The education system in the UK is divided into four main parts, primary education, secondary education, further education and higher education. Children in the UK have to legally attend primary and secondary education which runs from about 5 years old until the student is 16 years old.

The education system in the UK is also split into “key stages” which breaks down as follows:

  • Key Stage 1 5 to 7 years old
  • Key Stage 2 7 to 11 years old
  • Key Stage 3 11 to 14 years old
  • Key Stage 4 14 to 16 years old

Generally key stages 1 and 2 will be undertaken at primary school and at 11 years old a student will move onto secondary school and finish key stages 3 and 4.

Students are assessed at the end of each stage. The most important assessment occurs at age 16 when students pursue their GCSE’s or General Certificate of Secondary Education. Once students complete their GCSE’s they have the choice to go onto further education and then potential higher education, or finish school and go into the working world.

Once a student finishes secondary education they have the option to extend into further education to take their Advanced levels (A level), GNVQ’s, BTEC’s or other such qualifications. UK students planning to go to college or university must complete further education and pass a few subject exams. Because A-level students often apply to universities before they have taken their final exams, British universities (including Scottish universities, which receive many applicants taking A-levels) consider predicted A-level results when deciding whether applicants should be offered places. A-levels, like GCSE’s, follow a two-year program and there are two components to them, full A-levels and half AS-levels. Generally A-levels comprise of 6 modules, and an AS-level 3 modules. Students will generally take between two to three A-levels, but depending on your academic ability and drive you may take more. Students at independent schools may take anywhere up to 5 A-levels. A- Level exam is considered as an entrance exam for University submission. More detail information about UK education is presented on the website UK international student.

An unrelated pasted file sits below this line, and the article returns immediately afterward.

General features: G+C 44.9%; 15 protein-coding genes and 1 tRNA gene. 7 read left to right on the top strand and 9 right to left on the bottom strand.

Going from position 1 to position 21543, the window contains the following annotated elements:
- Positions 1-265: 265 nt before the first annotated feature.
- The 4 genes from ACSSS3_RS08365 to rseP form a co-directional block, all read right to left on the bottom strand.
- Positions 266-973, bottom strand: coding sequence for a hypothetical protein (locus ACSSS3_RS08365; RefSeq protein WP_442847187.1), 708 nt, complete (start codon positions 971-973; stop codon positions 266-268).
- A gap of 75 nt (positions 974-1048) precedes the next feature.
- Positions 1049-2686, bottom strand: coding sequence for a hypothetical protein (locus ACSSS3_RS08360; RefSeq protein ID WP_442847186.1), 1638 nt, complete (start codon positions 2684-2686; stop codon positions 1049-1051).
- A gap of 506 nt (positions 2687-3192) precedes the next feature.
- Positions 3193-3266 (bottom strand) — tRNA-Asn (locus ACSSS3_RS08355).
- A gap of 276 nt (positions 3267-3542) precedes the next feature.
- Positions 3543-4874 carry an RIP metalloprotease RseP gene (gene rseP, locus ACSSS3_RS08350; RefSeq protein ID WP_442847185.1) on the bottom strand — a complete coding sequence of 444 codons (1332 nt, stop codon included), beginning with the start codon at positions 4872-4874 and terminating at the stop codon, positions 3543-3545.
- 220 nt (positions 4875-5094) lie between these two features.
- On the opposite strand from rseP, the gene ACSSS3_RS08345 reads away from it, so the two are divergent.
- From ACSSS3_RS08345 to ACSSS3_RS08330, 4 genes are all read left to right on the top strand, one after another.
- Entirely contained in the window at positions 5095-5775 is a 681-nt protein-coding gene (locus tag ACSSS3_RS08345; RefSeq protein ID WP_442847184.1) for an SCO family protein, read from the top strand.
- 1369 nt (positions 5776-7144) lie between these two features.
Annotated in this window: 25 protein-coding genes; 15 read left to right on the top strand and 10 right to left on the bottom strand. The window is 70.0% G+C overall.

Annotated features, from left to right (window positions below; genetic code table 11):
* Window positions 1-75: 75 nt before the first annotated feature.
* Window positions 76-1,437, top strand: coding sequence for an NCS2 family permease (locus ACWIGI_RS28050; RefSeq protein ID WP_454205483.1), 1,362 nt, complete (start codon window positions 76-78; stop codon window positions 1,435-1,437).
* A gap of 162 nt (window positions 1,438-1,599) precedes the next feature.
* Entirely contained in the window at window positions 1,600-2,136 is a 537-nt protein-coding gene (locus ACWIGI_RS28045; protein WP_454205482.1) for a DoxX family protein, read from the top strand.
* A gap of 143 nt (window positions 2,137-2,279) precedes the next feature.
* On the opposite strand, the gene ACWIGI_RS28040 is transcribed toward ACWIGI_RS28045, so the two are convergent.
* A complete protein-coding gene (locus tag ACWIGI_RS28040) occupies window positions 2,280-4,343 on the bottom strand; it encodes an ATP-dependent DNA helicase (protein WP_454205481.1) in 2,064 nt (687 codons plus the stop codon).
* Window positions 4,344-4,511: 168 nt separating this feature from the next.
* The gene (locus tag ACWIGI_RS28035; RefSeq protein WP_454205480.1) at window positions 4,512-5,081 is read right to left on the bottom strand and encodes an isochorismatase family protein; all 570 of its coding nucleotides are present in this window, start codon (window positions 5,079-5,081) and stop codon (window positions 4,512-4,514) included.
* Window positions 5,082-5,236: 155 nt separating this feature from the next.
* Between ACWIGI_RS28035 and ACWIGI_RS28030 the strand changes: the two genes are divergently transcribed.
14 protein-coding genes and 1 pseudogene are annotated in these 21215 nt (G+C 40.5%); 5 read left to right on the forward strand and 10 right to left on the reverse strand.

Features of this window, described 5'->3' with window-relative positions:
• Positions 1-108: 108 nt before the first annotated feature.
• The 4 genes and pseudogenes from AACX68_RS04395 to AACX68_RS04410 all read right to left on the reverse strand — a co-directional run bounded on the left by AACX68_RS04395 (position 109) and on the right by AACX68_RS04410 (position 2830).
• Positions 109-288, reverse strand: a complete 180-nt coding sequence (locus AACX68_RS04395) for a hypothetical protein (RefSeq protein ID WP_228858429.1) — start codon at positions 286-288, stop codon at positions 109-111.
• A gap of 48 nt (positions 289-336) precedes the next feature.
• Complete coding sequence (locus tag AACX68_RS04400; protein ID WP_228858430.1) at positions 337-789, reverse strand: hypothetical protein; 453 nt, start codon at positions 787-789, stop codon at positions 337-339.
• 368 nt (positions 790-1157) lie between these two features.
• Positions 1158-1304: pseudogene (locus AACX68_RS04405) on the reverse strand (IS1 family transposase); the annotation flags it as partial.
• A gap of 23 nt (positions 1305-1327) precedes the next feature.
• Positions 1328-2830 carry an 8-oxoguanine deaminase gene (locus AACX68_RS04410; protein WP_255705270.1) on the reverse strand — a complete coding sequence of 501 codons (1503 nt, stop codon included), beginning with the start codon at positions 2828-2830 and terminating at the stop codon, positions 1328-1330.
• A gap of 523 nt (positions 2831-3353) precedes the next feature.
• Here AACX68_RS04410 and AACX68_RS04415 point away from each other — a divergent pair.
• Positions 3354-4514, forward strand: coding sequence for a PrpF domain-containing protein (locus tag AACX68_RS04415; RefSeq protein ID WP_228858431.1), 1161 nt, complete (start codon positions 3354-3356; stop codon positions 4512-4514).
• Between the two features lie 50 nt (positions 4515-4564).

Below it is presented some final math tests for students who take A-Level programs. These tests are specified as Core 1, Core 2, Core 3, and Core 4. The Common Core State Standards for Mathematics represent a set of expectations for student knowledge and skills that high school graduates need to master to succeed in college and careers. Some of advanced universities , for example, University of Oxford, mathematical institute, requires additional math exam.

Core 1

Core 2

Core 3

Core 4

Oxford math test